Starting school happily (surviving the first term in one piece)

At the start of the summer I wrote a post about ways in which you could ready your child for starting school. It’s a big step! I found it a little bit heartbreaking, nerve wracking, exciting, and everything else along the way, watching my firstborn start full time school. There’s no mistaking it for a major milestone.

It might be a major milestone but when will they learn to look at the camera at the same time?

But once you’ve got over that initial first day pride and terror; after that, comes The First Term.

<pause for terror to sink in>

Look I’m sure it will go smoothly and happily for you and your child, but it is a huge adjustment and even if your child isn’t having meltdowns the entire way home (normal), it is very likely that you may want to make some changes to your daily schedule to keep the weeks positive, especially as the first term will likely coincide with worsening weather and darker nights.

Here are my top six ways to make life easier in the first term.

Have a big hug

Even if the new school is a totally happy place for your child, they are navigating a lot during the day. It’s a long day out! They will be eating lunch, navigating classroom rules, playgrounds, friendships, PE lessons. 

When they come home, they need to transition back to a sense of home and calm: sometimes that first half an hour can be a bit fractious (i.e., a total fiasco). I tried a few things to improve the transition period – a fun activity set up, play dates, food – but actually, I think the most effective way to make sure your child feels comfortable and relaxed, quickly, is just to sit down immediately and have a really big hug. 

Think across the senses

I wrote before about children being aware of the senses, in helping children during a house move. And again, during a period of transition and the start of school, making sure that you are listening to some cosy familiar music, burning a familiar candle, in the mornings and again when they first get home from school – this can help them feel really calm and secure.

In case you needed any more excuses to buy candles.

Eat but don’t be beholden

That is, they might need an energy boost after school with an extra snack – either en route to home or after you arrive, but you will be surprised / horrified how quickly a one-off treat snack becomes a non negotiable requirement so unless you want to be completely beholden to bringing a snack to every pick-up, approach this with caution (or at least be aware of what you are letting yourself in for).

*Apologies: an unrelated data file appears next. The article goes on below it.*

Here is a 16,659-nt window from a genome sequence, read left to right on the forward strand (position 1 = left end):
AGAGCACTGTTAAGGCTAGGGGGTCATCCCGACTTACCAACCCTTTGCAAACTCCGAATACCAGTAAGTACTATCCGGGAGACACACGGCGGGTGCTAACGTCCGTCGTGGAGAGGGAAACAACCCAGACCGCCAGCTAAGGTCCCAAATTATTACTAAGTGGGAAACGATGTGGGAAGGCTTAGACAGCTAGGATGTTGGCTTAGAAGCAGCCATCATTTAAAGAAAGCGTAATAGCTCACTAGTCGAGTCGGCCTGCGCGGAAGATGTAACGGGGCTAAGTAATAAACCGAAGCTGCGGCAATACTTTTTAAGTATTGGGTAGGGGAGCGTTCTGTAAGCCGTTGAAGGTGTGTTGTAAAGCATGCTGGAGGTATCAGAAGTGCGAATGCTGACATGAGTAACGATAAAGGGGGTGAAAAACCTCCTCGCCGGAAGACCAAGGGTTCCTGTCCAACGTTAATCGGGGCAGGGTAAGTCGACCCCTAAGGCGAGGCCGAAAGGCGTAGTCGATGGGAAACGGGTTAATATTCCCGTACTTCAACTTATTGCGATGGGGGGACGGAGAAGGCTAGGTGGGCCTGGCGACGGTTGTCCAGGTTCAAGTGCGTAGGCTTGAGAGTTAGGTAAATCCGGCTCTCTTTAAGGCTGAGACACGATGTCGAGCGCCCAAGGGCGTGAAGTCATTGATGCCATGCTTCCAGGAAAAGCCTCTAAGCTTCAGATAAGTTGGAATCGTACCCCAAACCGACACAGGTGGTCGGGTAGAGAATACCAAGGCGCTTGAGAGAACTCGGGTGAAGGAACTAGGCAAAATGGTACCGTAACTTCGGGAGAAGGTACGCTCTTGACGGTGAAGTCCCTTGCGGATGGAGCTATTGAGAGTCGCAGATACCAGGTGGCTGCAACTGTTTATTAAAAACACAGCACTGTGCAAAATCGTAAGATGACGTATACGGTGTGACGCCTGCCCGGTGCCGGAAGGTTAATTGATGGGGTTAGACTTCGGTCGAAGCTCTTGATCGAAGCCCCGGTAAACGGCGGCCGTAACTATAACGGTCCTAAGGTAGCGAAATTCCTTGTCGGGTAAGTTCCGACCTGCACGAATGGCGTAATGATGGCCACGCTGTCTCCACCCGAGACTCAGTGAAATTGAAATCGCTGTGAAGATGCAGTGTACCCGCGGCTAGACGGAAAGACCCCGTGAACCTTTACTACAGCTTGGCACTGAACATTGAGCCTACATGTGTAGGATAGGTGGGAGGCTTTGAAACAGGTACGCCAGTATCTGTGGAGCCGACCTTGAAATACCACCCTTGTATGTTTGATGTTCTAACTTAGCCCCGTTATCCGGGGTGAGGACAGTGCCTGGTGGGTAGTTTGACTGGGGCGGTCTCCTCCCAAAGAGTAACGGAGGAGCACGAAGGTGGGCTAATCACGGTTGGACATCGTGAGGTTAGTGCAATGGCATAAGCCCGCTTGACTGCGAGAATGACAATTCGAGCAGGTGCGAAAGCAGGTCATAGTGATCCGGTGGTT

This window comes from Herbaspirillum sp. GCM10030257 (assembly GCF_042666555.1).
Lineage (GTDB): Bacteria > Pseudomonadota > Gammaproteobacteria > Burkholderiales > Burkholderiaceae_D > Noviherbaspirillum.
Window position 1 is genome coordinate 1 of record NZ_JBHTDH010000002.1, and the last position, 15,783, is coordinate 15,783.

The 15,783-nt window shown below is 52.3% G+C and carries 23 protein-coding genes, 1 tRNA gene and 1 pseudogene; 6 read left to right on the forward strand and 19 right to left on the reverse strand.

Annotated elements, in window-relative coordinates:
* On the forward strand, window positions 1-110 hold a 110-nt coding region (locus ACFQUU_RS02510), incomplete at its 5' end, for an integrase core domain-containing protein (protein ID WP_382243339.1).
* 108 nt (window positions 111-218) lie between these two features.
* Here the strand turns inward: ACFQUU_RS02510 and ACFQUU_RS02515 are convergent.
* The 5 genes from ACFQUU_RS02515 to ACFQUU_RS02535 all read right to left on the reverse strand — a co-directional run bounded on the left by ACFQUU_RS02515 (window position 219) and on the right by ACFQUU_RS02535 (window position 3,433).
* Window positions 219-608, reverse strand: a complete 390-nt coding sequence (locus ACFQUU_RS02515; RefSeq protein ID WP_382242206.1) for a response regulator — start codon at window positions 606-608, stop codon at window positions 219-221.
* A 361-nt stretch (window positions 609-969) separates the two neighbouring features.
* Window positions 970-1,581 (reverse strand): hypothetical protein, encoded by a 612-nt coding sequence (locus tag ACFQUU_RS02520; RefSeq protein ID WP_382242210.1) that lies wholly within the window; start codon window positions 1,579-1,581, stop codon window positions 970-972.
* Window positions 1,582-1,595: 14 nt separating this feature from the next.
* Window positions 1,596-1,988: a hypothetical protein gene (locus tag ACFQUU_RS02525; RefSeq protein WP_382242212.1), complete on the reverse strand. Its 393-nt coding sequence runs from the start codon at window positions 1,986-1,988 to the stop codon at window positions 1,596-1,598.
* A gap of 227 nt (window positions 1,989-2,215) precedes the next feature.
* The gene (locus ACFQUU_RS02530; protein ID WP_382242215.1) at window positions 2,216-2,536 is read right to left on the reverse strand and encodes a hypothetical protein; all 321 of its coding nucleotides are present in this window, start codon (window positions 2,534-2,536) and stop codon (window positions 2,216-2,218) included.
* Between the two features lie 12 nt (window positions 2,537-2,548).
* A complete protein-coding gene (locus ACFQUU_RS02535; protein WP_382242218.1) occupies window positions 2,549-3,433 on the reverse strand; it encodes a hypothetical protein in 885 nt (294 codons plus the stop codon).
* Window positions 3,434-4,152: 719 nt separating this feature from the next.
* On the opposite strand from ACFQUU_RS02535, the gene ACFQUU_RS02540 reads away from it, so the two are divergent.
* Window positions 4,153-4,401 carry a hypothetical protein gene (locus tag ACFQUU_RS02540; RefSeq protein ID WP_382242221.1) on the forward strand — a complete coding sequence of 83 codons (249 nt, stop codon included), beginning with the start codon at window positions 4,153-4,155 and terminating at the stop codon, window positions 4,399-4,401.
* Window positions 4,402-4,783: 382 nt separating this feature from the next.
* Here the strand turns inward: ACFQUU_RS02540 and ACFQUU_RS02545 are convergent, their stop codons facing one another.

Might I suggest these smug and lazy granola bars as the perfect post school snack?

Be flexible 

You might need to just shift your evening routine forward for a while and if ever there was a moment to be flexible: this is it. If you are battling a terribly grumpy mood all evening after school this is likely just to be exhaustion and an earlier bedtime might be essential.

Similarly you might want to consider making concessions in areas you usually stand firm. For example, I am currently writing this with our 5 year old, asleep next to me on our bed while I put Wilf (our 14 month old), to bed. This won’t be every night and I think it’s fair to say there’s no real danger of forming any (more) bad habits, but just that during a transition a bit of extra security can be helpful.

Take time off

Two fold: from school, and from your usual social routines.

Obviously the former might not be an option but if it is, then consider keeping things fluid and not expecting too much in the first term. If your child is really exhausted and you are at home, or working from home, then there’s nothing wrong with keeping them off school for a day (or a morning). Being 4 and exhausted is a pretty good reason for some recuperation time. 

Don’t feel the pressure to keep up on play dates either. They are socializing all day and might just need to be quietly at home after school. This news is exceptionally welcome if you, like me, are deeply antisocial.

Game face

This is probably the most important bit and one I have to remind myself of, frequently. Whatever your thoughts, worries or reservations, you need to seem totally calm, in control, and happy about the set up. 

Your child needs to know that you have this covered and that they are in a safe and happy place in order to be confident. 

Circulate, oozing confidence. 
OK, circulate, oozing intelligence.

So. Have a hug, burn a candle, eat nice food, give yourself a break, take time off and above all else, fake it til you feel it. The tMatM approved ways to survive the first term of school. Any you’d like to add? 

tMatM x


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